Fifteen years ago, I knew that moving to the Midwest would be a kind of culture shock. I knew it because I googled “Regional Food of Michigan” and the first thing that came up was “cereal.” But I didn’t know then what I know now, that Midwestern Nice was going to be the real shock.
I always felt shy growing up on Long Island. Part of that shyness was that I was an outsider from the start. We started our lives as a family in Palo Alto, Calif., where I was born at Stanford University Medical Center. We relocated to Oakland for my father’s brief stint in the Navy, and then arrived in Iowa around 1978, where my father briefly dipped his toe in academia and then pulled it right out. In fall of 1980, when I was five years old, my parents gave me a cool necklace that said “New Kid on the Block.” This necklace pre-dated the boy band my cousin would come to adore so much, she affixed their photos to her bedroom ceiling fan. It was a gift that was a promise of an identity yet to come. In January of 1981, my family moved from Iowa City, Iowa, to Hewlett, N.Y..
This could have been a homecoming, as my dad was born and bred in Sheepshead Bay, Brooklyn, but he’d been away for enough time to know that the meshuggeneh of New York was not his to hold. His beloved Dodgers had left Brooklyn in 1957, and there was little that held an allure for him except proximity to family. My mother spent her formative years in Ontario, Canada, the daughter of a blue-collar American ex-pat and his British war bride. She had packed her bags as soon as she had her nursing certificate in hand, and she made her way to San Francisco in 1971 to start her own life. She loved the arts scene and the retail that New York had to offer, but she was cautious about the “glitziatas” who traipsed the Foodtown aisles in their Hotdogger jogging suits and balked at her brood of four children (so many!).
My parents didn’t seem to make any special effort to remind me that my seed had been planted in other soil, but the humid harbor breezes, the private beach clubs, and traffic stalled parkways never seemed like mine. Ten years after I was that New Kid on the Block, my friends still remembered that I was from Iowa. Remembered that my mom was from Canada. Reminded me, albeit with love, that I was just on the periphery, looking in. Throughout my childhood I was often quiet, shy, and afraid. It was easy to shrink away from the hot tempers, brazen entitlement, and straight up assholery that made a home in the New York ‘burbs.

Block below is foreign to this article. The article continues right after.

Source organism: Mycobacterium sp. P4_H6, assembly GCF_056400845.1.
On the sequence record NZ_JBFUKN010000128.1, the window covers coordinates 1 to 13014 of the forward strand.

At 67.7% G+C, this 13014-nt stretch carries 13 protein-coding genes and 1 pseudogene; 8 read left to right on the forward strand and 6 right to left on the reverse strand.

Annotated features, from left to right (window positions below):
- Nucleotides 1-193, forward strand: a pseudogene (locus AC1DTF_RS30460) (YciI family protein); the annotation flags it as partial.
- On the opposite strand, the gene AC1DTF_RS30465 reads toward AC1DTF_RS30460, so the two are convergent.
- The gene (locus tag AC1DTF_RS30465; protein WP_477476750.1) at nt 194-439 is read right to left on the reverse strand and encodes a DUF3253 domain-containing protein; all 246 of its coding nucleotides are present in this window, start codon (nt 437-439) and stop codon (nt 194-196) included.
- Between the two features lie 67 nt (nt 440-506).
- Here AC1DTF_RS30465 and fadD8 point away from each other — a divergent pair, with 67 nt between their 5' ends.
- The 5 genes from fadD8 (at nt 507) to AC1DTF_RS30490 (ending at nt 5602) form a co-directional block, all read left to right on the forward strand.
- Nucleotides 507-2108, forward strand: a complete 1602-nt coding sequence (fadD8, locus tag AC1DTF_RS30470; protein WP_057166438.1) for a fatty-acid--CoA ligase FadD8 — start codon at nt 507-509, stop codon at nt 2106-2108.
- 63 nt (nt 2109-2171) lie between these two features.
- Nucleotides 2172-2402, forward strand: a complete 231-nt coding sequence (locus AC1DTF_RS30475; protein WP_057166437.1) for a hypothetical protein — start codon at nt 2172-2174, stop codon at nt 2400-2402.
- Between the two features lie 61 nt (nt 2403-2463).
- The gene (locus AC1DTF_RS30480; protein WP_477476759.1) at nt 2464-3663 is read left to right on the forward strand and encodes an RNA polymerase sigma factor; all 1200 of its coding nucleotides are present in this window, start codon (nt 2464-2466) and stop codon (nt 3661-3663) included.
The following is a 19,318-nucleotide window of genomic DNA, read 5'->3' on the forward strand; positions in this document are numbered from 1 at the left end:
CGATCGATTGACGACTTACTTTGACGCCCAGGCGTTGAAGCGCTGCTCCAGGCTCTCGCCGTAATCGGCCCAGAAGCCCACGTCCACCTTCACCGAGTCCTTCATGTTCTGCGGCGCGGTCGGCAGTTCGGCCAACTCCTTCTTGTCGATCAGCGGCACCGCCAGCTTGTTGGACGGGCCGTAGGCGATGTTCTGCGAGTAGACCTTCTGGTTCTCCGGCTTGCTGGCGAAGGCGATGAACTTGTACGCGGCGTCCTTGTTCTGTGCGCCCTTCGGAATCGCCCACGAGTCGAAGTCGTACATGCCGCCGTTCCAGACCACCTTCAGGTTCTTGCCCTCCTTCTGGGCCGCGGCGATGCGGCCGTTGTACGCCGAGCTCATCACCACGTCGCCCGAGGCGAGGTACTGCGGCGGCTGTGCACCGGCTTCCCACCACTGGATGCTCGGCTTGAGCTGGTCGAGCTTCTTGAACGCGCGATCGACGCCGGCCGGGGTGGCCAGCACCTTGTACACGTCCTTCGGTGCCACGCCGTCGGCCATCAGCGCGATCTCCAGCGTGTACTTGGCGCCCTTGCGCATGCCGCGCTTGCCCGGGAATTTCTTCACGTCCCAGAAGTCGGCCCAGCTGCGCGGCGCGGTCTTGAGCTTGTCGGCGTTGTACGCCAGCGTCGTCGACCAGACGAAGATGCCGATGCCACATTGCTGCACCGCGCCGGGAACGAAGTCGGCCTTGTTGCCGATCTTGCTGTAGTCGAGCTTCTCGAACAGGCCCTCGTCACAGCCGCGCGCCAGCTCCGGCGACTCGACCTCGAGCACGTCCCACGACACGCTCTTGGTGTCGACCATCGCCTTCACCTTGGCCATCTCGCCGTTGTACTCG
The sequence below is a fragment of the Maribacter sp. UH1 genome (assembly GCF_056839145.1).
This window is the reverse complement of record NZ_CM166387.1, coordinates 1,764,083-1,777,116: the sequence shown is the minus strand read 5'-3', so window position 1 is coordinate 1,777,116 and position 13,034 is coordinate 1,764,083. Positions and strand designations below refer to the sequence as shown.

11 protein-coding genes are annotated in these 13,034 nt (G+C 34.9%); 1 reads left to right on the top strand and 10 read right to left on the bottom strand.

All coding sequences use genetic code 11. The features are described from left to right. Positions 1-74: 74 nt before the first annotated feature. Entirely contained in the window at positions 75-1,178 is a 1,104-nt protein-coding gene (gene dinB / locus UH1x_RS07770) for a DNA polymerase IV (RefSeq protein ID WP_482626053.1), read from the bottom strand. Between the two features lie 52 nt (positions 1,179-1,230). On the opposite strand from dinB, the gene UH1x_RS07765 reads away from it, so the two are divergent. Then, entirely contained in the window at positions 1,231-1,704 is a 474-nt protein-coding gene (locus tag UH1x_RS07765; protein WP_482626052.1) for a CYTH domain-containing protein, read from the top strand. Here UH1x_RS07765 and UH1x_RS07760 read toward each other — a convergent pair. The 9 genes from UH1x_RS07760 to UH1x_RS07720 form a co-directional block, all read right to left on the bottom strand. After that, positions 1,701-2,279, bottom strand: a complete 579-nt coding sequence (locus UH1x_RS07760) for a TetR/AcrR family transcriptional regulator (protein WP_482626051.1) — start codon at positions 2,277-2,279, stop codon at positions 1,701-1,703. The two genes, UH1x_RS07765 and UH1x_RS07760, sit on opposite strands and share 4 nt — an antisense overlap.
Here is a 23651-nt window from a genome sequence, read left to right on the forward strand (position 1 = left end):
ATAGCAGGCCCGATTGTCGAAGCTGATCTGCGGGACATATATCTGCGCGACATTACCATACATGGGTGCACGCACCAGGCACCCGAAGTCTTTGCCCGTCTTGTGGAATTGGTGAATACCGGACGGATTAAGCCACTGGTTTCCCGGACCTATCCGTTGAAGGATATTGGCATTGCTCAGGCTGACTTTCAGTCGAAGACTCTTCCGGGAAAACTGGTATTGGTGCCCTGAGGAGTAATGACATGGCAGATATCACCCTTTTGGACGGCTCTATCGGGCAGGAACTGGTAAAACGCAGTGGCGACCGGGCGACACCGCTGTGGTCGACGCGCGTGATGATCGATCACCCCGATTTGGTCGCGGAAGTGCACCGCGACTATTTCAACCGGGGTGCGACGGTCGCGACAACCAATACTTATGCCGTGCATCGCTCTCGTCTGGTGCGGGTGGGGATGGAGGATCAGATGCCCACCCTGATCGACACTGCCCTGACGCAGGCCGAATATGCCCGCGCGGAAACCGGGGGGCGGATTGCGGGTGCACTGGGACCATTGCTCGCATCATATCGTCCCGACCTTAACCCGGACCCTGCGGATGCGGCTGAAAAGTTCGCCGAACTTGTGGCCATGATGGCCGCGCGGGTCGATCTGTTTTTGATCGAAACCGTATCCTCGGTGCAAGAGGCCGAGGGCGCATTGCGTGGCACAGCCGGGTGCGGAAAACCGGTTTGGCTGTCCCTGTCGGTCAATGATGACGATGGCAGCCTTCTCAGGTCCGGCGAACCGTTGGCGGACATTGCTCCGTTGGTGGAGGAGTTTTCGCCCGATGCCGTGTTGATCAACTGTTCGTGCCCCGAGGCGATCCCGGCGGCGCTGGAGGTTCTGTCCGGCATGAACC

Consider this: an unhappy customer waiting at JFK airport feels dissatisfied with the service. Rather than asking for a manager, the woman, well dressed, zaftig, starts shouting, “I’m going to call Channel 2 News! I’m going to call Channel 2 News!” Observing this fiasco, I cowered behind my parents’ super-sized suitcase, wishing the scene would pass.
Consider this: Bellying up to the counter at my childhood deli, The Woodro, an elderly woman orders a half a pound of sliced roast beef. “Wait,” she cries, while the deli-man is mid-slice. “Wait! Is it FRESH?!?!?” “Is it FRESH?” was a punchline for my siblings, used to make fun of yentes who thought they could get something better, fresher, by asking questions about quality.
Consider this: When another child took my sister’s jacket home from the playground, my father went to the kid’s house to reclaim the jacket. Rather than a simple exchange, my dad encountered a smack down. The kid’s father said he wasn’t going to give my dad the jacket (it had my sister’s name on it), and then he pushed my dad down. The real shocker was that my mild mannered father hauled back and knocked the guy’s glasses off, somehow reclaimed the jacket, and made it home relatively unscathed. “Dad got in a fight!” we all crowed.
It’s not that New Yorkers don’t know how to be polite. They know the magic words. They even use them. But if you’ve never heard a New York native scream-hiss the words “EXCUSE ME!” while trying to get through the crowded hallways of the high school on back to school night, you haven’t lived.
It’s not just the adults who do whatever the hell they want.
Consider this: Waiting in line, fourteen deep, at my local Lohmann’s with my mother and grandmother, we look down to see a small child taking a dive in my grandmother’s pocketbook. Rather than swiftly removing the pint-sized pickpocket, his mother starts screaming at her husband. “YOSSI!!! YOSSI!!!! DO YOU SEE WHAT YOUR SON IS DOING?” We all stood frozen, waiting for Yossi or Yossi’s wife to make a move. Nothing. Slowly, the kid extracted his arm from my grandmother’s purse and slunk back to his mother, who shot us a look like we were Fagen, conspiring to hook her young one into a life of crime.
The thing is, when you’re in New York, you never have to wonder, “Did that offend?” Oh, you know if you’ve offended someone. Like the time my dad cut off someone in midtown traffic and the guy chased us down the street, honking, cursing, and flipping the bird for blocks. New Yorkers, we don’t hide our feelings.
When someone tells you to pick a card, any card, at least you know there are only fifty-two possibilities. When my husband went on the job market, he applied to over one hundred jobs. And he was offered two positions. The first position was at a school in southern Indiana. We went to visit the town, which had nothing to boast about except meth mouth and corn fields. The only other Jew in the vicinity was in his seventies and taught math.
“How is it?” my mother inquired.
“Dreadful,” was my answer.
So the job in Michigan looked very rosy indeed, especially after we learned that our town had two, two! synagogues. I told my husband that I would move anywhere that wasn’t that awful school in Indiana. I told him I didn’t even have to visit. We visited.
We were invited to the home of another Jewish professor, a couple who would eventually become our very best friends. The husband, Mark, was from Queens. I wondered if we had gone to Hebrew School together. He was so familiar to me, I could have cried. His wife and I were fast friends. I was looking forward to moving to Michigan.
My transition to life in the Midwest was punctuated by the birth of my son. Arriving only five weeks after we moved to town, caring for a newborn kept me at home, by myself. I did take my daughter to preschool, but the only other people I met there were also Jews, so it took some time, years even, before I understood what the Midwest was really about.